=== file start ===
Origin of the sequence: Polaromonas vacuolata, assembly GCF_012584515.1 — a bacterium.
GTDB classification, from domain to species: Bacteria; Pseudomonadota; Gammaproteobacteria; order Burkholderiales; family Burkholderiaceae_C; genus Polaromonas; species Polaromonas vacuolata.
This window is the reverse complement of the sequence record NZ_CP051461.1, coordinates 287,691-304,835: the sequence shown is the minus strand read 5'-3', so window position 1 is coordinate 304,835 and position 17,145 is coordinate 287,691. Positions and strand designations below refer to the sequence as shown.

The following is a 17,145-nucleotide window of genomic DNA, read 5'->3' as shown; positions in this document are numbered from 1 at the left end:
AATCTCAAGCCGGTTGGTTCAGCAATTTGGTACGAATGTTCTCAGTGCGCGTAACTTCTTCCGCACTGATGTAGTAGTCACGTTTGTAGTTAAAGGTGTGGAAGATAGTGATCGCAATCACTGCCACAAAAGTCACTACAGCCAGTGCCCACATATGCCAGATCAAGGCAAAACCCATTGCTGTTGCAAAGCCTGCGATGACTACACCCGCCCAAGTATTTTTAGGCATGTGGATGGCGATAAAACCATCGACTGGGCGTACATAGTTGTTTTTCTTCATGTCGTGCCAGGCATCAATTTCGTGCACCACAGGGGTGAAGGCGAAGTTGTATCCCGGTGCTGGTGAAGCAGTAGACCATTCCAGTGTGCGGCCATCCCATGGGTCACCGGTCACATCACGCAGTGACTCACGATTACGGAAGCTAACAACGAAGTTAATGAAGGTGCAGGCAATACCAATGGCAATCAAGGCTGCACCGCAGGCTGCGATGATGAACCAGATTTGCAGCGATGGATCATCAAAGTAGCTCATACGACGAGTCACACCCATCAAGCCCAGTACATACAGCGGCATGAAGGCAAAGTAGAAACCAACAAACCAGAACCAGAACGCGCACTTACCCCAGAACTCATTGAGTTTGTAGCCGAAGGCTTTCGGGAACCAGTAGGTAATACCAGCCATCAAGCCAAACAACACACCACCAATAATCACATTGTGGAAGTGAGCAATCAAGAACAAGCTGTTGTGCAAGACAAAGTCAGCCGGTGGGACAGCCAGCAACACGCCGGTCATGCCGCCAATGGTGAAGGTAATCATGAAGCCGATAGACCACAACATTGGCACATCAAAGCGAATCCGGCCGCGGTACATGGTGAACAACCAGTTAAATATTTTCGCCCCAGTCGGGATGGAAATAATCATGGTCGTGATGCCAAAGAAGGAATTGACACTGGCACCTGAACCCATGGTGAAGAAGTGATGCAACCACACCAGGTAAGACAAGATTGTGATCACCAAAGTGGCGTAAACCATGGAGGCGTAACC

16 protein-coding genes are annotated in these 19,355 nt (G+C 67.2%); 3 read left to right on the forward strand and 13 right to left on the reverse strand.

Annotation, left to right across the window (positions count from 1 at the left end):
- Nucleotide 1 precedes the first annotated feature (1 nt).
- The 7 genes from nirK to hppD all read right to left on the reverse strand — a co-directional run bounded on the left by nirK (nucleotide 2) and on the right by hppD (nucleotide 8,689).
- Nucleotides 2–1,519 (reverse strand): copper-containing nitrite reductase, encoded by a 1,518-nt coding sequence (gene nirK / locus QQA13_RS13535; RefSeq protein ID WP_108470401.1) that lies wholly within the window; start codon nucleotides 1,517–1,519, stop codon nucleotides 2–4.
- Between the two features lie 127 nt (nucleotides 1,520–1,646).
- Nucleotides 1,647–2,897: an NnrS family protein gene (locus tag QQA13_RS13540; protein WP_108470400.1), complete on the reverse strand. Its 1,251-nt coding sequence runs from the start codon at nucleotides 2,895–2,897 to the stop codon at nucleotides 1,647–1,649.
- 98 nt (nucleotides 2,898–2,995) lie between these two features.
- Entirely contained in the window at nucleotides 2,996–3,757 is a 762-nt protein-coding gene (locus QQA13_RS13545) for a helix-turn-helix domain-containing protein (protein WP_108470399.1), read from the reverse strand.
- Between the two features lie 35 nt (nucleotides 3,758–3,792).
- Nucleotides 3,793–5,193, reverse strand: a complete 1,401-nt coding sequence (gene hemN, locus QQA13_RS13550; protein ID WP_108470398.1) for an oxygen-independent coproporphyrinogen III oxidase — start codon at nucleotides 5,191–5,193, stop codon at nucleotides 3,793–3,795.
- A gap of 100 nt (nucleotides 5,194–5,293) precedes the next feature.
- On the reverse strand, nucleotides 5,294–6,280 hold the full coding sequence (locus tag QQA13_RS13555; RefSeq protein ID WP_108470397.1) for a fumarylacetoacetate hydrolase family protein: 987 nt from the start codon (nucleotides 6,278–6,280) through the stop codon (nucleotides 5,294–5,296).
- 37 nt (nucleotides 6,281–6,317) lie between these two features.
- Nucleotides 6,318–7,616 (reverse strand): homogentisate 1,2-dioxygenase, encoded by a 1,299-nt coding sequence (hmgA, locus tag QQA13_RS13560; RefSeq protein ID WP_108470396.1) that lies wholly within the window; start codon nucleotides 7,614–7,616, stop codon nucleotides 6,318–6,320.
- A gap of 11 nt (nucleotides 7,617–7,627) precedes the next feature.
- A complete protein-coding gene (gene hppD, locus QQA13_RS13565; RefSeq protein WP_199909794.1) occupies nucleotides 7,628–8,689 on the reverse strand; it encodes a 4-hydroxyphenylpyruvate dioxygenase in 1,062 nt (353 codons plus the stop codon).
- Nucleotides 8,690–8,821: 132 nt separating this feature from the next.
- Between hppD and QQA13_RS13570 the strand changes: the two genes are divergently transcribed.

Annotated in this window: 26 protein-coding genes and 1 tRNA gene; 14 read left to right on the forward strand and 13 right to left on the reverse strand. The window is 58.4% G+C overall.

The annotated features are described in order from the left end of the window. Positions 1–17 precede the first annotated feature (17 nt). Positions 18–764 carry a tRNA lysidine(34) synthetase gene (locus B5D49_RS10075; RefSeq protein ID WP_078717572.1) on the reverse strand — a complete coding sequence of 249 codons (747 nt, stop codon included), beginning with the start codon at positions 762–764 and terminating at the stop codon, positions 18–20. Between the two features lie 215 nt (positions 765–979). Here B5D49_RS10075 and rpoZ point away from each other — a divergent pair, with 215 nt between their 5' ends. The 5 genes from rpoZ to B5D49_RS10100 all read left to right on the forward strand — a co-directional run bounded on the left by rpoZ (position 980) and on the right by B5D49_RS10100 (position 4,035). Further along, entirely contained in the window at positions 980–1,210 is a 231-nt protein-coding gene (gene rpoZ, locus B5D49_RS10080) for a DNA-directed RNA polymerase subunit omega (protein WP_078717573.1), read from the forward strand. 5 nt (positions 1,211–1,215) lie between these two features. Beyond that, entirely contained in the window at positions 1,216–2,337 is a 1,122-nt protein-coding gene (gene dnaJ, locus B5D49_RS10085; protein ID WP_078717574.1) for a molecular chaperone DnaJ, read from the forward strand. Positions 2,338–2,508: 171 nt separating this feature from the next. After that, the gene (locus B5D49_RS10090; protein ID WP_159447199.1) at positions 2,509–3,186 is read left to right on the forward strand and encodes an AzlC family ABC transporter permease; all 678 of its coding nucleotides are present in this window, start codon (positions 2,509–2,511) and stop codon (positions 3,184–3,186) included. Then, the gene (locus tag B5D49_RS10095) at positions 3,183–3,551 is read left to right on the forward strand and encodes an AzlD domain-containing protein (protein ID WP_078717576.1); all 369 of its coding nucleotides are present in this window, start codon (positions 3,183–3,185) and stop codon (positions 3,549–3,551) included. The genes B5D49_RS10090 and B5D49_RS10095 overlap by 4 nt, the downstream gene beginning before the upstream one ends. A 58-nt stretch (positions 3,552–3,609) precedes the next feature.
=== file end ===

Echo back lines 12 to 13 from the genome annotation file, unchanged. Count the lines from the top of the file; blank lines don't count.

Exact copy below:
- Nucleotides 1,647–2,897: an NnrS family protein gene (locus tag QQA13_RS13540; protein WP_108470400.1), complete on the reverse strand. Its 1,251-nt coding sequence runs from the start codon at nucleotides 2,895–2,897 to the stop codon at nucleotides 1,647–1,649.
- 98 nt (nucleotides 2,898–2,995) lie between these two features.